384

Charlie Haden's Nocturne

C. Andrew Hovan By

Sign in to view read count
Cleveland Museum of Art- Cleveland, OH
February 8, 2003

When Charlie Haden took to the stage of Gartner Auditorium at the Cleveland Museum of Art, his face beamed as he scanned what was a full house of enthusiastic fans. Even before playing a note, Haden seemed compelled to mention the inspiration he had taken from many of the art works he had seen while touring the galleries at the museum earlier in the day. Then he went on to extol Cleveland’s virtues, adding that according to album sales figures, his most recent album American Dreams has sold more copies in Cleveland than in such urban centers as New York or Los Angeles.

The occasion of Haden’s appearance in Cleveland (and a rare one at that) was the performance of music from his Grammy Award-winning Nocturne and most of the original players who were involved in that project were on hand, including pianist Gonzalo Rubalcaba, saxophonist David Sanchez, drummer Ignacio Berroa, and violinist Federico Britos Ruiz.

It seems that with his projects of recent years, Haden seems bent on painting with a softer hue that is often diametrically opposed to the kind of radical avant-garde stance that many associate with Haden during his formative years. The music from Nocturne is no exception, with the folkloric boleros that serve as fodder for Rubalcaba’s arrangements never making it much past your traditional ballad tempo. And therein lies the rub, because as beautiful and delicate as the music was throughout the performance, under the surface was a nagging desire to hear Haden and his cohorts break into an up-tempo romp that would dispel an irksome awareness of similitude.

One had to have just a bit of compassion for Berroa, who had limited opportunities for expressing himself much past the traditional swish-swish sound of his brushes. Sanchez, on the other hand, utilized extreme breath control in voicing his delicate statements, yet there was a burning fire smoldering just below the surface that coaxed from him some of the most radiant moments of the evening. At one point, the saxophonist even quoted a phrase from Wayne Shorter’s “Witch Hunt” as if to suggest that his thought process too was on something just a bit more extroverted. Haden’s solo opportunities were few, but he made the most of what he allowed himself, despite the fact that the decision to go for the minimal amount of amplification meant that his bass lines were often swallowed up by the rest of the ensemble.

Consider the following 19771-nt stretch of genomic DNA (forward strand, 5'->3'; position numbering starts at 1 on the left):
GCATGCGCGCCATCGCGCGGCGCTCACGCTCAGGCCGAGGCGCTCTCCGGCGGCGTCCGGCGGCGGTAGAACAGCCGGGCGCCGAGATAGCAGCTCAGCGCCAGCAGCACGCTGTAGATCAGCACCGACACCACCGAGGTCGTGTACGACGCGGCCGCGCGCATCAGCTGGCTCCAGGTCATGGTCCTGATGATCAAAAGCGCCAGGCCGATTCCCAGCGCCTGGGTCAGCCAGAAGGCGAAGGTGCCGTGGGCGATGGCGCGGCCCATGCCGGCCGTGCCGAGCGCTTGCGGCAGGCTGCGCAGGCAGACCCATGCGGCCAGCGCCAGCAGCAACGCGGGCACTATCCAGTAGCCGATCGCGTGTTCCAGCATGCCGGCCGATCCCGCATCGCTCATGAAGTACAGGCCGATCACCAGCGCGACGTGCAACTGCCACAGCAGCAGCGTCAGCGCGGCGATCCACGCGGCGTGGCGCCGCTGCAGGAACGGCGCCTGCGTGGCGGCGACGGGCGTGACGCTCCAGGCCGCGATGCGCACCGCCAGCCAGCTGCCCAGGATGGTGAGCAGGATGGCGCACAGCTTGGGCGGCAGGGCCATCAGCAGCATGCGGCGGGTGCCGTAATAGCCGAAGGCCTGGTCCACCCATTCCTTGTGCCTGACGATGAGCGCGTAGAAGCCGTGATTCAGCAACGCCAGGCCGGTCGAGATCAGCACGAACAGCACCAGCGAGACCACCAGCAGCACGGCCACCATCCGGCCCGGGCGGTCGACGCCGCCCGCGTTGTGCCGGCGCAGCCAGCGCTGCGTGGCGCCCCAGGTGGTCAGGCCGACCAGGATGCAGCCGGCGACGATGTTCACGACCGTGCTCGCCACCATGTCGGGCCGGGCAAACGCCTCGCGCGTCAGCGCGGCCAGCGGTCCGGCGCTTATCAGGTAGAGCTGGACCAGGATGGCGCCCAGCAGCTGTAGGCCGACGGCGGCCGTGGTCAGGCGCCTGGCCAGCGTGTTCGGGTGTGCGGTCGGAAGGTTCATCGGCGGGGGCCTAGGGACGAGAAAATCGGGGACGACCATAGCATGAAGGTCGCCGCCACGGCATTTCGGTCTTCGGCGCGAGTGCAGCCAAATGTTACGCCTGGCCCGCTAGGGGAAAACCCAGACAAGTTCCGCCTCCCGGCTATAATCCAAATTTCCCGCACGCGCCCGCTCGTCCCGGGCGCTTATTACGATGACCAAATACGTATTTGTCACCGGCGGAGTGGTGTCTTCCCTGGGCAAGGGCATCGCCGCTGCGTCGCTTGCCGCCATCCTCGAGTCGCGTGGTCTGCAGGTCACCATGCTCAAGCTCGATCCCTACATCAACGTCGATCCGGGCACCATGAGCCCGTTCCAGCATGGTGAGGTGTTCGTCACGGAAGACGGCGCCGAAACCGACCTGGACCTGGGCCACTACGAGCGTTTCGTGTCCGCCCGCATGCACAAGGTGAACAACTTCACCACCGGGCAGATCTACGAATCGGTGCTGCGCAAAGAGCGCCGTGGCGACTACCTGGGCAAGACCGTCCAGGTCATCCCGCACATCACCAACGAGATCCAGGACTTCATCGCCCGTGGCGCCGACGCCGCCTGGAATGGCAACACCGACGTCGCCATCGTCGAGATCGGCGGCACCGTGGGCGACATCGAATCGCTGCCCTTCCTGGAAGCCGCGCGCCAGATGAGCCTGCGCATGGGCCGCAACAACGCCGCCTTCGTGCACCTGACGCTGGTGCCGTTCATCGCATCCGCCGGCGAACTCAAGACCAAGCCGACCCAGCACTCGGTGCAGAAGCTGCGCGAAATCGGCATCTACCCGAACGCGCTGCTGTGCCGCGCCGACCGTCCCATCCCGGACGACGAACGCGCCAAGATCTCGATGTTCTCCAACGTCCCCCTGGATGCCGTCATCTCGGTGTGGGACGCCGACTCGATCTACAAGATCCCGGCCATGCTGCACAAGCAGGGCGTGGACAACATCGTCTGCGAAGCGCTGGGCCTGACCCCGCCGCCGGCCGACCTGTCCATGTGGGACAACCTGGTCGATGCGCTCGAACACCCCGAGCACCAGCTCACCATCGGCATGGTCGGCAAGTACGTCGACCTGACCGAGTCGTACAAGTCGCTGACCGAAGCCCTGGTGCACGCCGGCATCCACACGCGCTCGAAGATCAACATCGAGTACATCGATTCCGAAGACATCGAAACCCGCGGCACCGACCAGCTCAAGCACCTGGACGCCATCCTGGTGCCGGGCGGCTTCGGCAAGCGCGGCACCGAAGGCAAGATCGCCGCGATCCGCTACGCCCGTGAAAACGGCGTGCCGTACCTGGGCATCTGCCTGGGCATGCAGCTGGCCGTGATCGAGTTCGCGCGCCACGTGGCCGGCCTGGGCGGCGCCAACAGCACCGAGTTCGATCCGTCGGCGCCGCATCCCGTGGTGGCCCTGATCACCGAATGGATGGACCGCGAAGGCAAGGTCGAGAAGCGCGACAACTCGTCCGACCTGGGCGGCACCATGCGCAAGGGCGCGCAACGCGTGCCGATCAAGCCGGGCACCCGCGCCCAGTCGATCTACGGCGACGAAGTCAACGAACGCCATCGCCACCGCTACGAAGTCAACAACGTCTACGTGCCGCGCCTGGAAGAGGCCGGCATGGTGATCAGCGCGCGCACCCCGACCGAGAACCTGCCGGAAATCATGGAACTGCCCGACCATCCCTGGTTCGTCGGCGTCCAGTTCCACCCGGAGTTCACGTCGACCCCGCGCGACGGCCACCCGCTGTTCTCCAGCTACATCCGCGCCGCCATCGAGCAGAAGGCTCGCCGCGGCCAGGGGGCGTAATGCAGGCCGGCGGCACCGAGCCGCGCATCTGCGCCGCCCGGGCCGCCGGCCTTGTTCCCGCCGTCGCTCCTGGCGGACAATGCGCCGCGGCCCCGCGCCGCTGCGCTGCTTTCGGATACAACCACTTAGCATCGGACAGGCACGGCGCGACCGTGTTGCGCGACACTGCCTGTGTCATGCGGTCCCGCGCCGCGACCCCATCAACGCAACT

Haden has acknowledged that his love of film noire has had a direct impact on his musical statement of the past several years. He’s clearly longing for the beauty and space that comes with the kind of lush balladic pieces that he chooses to explore. So maybe the onus is on all of us to catch up with Haden’s current developments, yet like even with the most enjoyable things in life, too much of a good thing can be a plausible certainty when taken to the extreme.

Photo Credit
Joe Smith


Shop

More Articles

Read Panama Jazz Festival 2017 Live Reviews Panama Jazz Festival 2017
by Mark Holston
Published: February 21, 2017
Read Foundation of Funk at Cervantes Masterpiece Ballroom Live Reviews Foundation of Funk at Cervantes Masterpiece Ballroom
by Geoff Anderson
Published: February 20, 2017
Read The Cookers at Nighttown Live Reviews The Cookers at Nighttown
by C. Andrew Hovan
Published: February 16, 2017
Read Monty Alexander Trio at Longwood Gardens Live Reviews Monty Alexander Trio at Longwood Gardens
by Geno Thackara
Published: February 15, 2017
Read "Snarky Puppy at the Ogden Theater" Live Reviews Snarky Puppy at the Ogden Theater
by Geoff Anderson
Published: May 29, 2016
Read "Monty Alexander Trio at Longwood Gardens" Live Reviews Monty Alexander Trio at Longwood Gardens
by Geno Thackara
Published: February 15, 2017
Read "We Jazz Festival 2016" Live Reviews We Jazz Festival 2016
by Anthony Shaw
Published: December 15, 2016
Read "Barranquijazz Festival 2016" Live Reviews Barranquijazz Festival 2016
by Mark Holston
Published: November 15, 2016
Read "Belgrade Jazz Festival 2016" Live Reviews Belgrade Jazz Festival 2016
by Thomas Conrad
Published: November 11, 2016

Post a comment

comments powered by Disqus

Sponsor: ECM Records | BUY NOW  

Support our sponsor

Support All About Jazz's Future

We need your help and we have a deal. Contribute $20 and we'll hide the six Google ads that appear on every page for a full year!

Buy it!